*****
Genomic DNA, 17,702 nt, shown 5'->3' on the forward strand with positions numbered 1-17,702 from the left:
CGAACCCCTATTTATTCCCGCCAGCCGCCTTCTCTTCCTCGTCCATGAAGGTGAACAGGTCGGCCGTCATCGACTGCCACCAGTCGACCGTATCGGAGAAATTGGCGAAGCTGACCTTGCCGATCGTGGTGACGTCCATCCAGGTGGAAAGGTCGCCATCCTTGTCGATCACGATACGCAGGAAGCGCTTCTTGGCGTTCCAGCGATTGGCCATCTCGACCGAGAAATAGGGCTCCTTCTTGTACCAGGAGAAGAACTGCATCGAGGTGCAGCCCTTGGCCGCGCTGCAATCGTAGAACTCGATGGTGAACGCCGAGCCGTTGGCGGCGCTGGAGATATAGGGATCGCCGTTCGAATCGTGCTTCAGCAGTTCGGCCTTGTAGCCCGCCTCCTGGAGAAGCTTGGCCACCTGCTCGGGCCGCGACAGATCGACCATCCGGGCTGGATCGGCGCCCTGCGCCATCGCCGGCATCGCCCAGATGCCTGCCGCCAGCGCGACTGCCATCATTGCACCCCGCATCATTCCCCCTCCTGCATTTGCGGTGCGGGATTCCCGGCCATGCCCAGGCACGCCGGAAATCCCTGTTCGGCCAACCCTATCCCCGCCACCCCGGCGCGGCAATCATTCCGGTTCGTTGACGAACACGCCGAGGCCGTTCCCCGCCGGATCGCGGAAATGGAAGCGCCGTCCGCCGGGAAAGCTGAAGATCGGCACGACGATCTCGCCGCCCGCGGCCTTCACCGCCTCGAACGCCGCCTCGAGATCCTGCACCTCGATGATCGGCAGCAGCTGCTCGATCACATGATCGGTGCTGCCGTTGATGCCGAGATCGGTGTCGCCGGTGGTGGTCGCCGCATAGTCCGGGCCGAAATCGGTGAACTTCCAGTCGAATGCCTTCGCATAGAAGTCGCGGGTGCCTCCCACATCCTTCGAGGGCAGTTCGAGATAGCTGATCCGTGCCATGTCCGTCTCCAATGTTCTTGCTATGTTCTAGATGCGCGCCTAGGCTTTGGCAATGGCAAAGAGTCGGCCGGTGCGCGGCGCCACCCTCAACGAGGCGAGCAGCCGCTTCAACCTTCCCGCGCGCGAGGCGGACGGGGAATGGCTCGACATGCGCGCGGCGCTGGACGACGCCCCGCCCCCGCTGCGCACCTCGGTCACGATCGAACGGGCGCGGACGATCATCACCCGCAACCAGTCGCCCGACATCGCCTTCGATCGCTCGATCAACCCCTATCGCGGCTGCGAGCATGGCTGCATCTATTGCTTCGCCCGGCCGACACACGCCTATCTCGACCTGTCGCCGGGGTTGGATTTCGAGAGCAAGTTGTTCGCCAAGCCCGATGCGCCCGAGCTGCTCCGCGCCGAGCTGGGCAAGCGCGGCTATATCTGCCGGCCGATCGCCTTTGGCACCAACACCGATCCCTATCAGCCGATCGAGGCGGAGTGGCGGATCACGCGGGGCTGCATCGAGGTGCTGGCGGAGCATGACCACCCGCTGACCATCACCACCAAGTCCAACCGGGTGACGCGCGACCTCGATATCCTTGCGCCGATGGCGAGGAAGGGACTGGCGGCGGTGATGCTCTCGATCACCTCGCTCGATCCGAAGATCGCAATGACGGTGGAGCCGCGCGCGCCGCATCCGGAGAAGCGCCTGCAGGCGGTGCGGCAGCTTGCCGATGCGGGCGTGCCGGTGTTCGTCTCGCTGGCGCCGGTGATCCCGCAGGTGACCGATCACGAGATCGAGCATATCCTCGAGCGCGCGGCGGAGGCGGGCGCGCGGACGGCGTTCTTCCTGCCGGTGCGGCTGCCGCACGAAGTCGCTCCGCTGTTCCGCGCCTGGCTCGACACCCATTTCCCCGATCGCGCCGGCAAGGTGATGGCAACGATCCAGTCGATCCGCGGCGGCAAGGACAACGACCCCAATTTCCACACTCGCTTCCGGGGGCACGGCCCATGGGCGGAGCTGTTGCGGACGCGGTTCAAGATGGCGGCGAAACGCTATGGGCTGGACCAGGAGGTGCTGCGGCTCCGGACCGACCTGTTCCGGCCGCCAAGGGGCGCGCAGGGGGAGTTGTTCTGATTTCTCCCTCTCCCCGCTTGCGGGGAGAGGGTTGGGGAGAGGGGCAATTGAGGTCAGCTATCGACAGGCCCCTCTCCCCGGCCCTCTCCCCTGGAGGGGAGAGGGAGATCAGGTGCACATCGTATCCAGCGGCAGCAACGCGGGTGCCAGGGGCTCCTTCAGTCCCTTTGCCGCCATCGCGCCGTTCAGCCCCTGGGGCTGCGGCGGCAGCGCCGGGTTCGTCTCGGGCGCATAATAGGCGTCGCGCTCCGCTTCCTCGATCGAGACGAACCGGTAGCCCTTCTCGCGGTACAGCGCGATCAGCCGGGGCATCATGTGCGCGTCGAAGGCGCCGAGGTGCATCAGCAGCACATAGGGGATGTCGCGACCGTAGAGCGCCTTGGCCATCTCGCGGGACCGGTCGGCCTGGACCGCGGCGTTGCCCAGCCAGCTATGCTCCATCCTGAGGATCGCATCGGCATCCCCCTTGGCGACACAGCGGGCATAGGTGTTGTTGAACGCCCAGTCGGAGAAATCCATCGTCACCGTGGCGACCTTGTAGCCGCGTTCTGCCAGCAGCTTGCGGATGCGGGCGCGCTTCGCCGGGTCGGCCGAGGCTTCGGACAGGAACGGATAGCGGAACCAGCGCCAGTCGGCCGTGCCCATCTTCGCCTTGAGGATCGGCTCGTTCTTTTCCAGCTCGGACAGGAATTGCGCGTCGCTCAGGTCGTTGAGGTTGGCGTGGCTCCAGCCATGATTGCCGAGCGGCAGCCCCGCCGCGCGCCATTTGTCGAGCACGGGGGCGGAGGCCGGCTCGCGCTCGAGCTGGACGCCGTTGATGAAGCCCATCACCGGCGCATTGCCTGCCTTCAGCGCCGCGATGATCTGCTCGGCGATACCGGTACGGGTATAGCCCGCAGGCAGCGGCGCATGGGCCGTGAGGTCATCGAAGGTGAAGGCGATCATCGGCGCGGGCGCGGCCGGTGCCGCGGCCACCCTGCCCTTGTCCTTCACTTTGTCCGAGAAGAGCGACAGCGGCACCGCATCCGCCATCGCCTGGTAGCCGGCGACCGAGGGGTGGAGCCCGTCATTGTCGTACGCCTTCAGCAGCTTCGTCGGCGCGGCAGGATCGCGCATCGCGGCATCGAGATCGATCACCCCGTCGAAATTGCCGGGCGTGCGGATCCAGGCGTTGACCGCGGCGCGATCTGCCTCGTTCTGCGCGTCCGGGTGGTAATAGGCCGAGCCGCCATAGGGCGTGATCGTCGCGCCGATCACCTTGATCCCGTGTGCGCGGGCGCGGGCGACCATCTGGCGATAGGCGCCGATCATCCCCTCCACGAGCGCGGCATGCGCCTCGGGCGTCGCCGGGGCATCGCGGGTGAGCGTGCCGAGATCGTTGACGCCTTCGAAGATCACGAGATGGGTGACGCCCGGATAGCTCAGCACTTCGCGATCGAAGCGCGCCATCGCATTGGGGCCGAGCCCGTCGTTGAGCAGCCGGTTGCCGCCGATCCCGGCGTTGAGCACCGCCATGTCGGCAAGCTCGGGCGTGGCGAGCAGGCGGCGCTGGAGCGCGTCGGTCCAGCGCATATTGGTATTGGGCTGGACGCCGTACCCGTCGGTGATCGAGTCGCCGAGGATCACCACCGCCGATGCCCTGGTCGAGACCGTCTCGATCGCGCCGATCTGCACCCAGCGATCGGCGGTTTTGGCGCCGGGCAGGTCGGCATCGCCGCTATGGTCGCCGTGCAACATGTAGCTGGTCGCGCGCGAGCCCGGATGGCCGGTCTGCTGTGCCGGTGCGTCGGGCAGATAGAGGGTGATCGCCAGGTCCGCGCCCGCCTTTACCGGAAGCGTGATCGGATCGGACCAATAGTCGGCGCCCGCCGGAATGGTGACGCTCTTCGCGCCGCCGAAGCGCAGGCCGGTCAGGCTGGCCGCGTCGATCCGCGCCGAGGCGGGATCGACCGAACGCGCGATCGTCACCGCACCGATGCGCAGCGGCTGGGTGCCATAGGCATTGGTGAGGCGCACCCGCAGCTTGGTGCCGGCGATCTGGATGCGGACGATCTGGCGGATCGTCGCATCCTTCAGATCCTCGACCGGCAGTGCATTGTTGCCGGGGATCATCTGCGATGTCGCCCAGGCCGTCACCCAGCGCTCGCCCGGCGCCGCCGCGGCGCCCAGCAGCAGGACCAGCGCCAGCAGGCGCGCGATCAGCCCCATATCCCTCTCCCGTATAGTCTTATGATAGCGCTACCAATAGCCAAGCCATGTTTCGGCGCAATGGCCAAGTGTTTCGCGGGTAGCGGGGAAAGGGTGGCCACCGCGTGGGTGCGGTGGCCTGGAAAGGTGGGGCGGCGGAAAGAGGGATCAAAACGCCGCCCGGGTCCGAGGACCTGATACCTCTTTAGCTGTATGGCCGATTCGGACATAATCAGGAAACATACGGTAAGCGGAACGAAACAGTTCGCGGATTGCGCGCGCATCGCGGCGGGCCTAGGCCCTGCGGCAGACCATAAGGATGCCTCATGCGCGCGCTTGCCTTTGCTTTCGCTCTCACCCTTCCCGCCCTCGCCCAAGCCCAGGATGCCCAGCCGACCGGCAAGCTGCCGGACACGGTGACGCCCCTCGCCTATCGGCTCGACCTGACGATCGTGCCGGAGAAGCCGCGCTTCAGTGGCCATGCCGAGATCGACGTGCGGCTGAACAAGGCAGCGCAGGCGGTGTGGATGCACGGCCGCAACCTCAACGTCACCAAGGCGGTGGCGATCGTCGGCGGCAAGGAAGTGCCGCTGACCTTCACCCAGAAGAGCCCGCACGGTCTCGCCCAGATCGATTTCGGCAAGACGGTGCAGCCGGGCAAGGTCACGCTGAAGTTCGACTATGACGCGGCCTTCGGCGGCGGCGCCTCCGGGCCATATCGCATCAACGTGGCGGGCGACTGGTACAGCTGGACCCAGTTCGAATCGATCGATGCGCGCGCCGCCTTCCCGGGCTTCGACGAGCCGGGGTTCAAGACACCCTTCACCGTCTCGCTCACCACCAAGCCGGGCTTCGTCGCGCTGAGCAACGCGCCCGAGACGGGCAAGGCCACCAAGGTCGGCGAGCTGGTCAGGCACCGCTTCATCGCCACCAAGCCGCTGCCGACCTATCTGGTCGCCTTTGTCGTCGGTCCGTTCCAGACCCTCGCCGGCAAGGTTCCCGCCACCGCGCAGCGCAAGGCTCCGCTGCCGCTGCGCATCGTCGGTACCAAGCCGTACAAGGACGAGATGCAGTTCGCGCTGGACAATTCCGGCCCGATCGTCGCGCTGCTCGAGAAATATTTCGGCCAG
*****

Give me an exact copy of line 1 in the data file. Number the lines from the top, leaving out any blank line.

Genomic DNA, 17,702 nt, shown 5'->3' on the forward strand with positions numbered 1-17,702 from the left: